In a World of Extraversion

Written by Lydia Federico, Video Coordinator for Team Western Massachusetts, on July 23rd, 2013. 

Public speaking and big group discussions make me uncomfortable. They always have, and until recently, I’ve been ashamed of it. I speak softly and don’t have a way with words. This blog post is probably going to take me a while to write, because concisely organizing my thoughts generally takes quite a bit of deliberation. 



Caroline, Sarah, and Lydia hanging out with our community partners in Holyoke.

 I think it is easy for people to assume that I am quiet because I have nothing to say, and that somehow silence is equated with a lack of passion or knowledge. I have many introverted qualities, and in a society that so values extraversion, I often feel out of place and as if the way I best express myself is somehow inferior.

 The way I have experienced Climate Summer thus far is no exception. Much of our training was focused on learning to construct our own public narratives, which can be used as tools to build relationships and connect with an audience. It’s a way to frame your own story to show what makes you care so much about the work you’re doing. I struggled a lot with this, and totally tried (and succeeded) to avoid taking my storytelling turn before each mealtime.

 It wasn’t that I didn’t know what to say, or that the idea of sharing a vulnerable side of myself scared me–I remember telling Garrett my story of self within an hour of meeting him, because I felt instantly comfortable with him and the conversation happened organically. I’ve told it to others along the way, too, and even publicly at WeMA’s story of self workshop at the SWID festival, among people who I already felt at ease with because of the nature of the festival, valuing self-expression in whatever way fits an individual, with no judgment.


Team WeMA on the road.

I think the difference here was that at the Climate Summer training, I was surrounded by ~30 near strangers, many of whom I hadn’t yet had a personal conversation with, and that the purpose of our storytelling at training was to receive feedback on what we could do better. For some (probably most) people at the training, this was a very constructive way to improve public speaking, and I got to listen to lots of inspirational stories as those around me became more comfortable sharing these public narratives. 

For me, however, unwillingly opening myself up in this way that comes much more easily to others feels manipulative. I’m not really being myself if I’m confidently projecting my voice in front of strangers, because that literally never happens. I speak softly and learn by listening and a big part of my self-expression, in all facets of my life, comes from the way I value close, individual relationships and frame my own values around an existing personal connection.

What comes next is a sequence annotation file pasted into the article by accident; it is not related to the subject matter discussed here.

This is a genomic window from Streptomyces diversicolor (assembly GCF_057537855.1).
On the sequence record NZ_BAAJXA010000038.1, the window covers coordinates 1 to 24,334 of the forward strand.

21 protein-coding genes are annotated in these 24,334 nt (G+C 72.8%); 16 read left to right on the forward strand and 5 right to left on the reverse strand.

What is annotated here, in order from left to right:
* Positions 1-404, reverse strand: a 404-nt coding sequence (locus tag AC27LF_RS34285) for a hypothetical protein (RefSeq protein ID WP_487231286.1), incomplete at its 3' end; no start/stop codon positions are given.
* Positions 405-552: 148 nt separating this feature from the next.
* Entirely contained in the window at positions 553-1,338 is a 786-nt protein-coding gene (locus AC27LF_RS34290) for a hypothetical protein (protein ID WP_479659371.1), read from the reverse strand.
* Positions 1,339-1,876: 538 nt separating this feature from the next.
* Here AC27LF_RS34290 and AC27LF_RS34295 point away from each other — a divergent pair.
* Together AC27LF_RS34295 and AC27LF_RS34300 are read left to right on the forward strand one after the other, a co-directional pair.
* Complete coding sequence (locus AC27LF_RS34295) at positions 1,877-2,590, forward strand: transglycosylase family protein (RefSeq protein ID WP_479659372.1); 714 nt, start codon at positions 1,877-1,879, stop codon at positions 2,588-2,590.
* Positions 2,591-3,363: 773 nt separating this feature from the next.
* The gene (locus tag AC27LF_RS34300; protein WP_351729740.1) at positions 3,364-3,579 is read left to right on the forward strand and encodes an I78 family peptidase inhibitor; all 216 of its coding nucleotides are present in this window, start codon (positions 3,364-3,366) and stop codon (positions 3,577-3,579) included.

I don’t really know where I’m going with this blog post, because I haven’t come to any epic realizations or anything about how our society needs to reevaluate the way it idolizes extraversion. I admire those to whom public speaking comes naturally, and envy the ease with which they can move and connect with masses of people at once. However, I think there’s a place for everyone in the movement, introverts and extraverts alike, and I disagree with the idea that I need to push myself so far out of my comfort zone to do a less-than-stellar job at something that comes to others naturally.


Lydia at Stone Soup Cafe back in Greenfield.

I don’t have a problem connecting with people in small group or 1-on-1 settings–I’m going to toot my own horn and say that I am very self-aware and that because I am so open to people once I reach a certain level of comfort with them, this builds relationships far more effectively than I ever would be able to if I forced myself to be outgoing and talkative when it doesn’t feel natural (or at least I believe so). I totally suck at expressing myself in unfamiliar group settings but, honestly, that’s not my top priority in ways to self-improve.

It’s not that I’m afraid to try things that push me out of my comfort zone–as I discussed in my last blog post, I learned to bike about a month before this program started. I just feel like my way of connecting with people is equally valuable and often overlooked. I guess I just want to assert the worth of my own voice–the discovery of which is, incidentally, the topic of my story of self. How meta.

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2 Responses to In a World of Extraversion

  1. Zia says:

    Lydia, you share my sentiments exactly! Introverts have value too! Great Post! Zia

  2. marlamarcum says:

    Lydia… remember what I said before you all rode away from Lowell? The movement doesn’t need you to be someone else or to do the things that someone else can do. The movement needs YOU. The public narrative tool is probably used 80% of the time in organizing in 1-on-1 or small group settings… the ones where you are comfortable…. it’s mostly used to get to know other people and mostly just the story of self at first. It’s a way that we can get people talking with us quickly about what they value and what they really want to work on… and a way for us to demonstrate that we deeply share their values. It’s just a tool, and so the good news is that you get to decide how you will use it.

    Great post!

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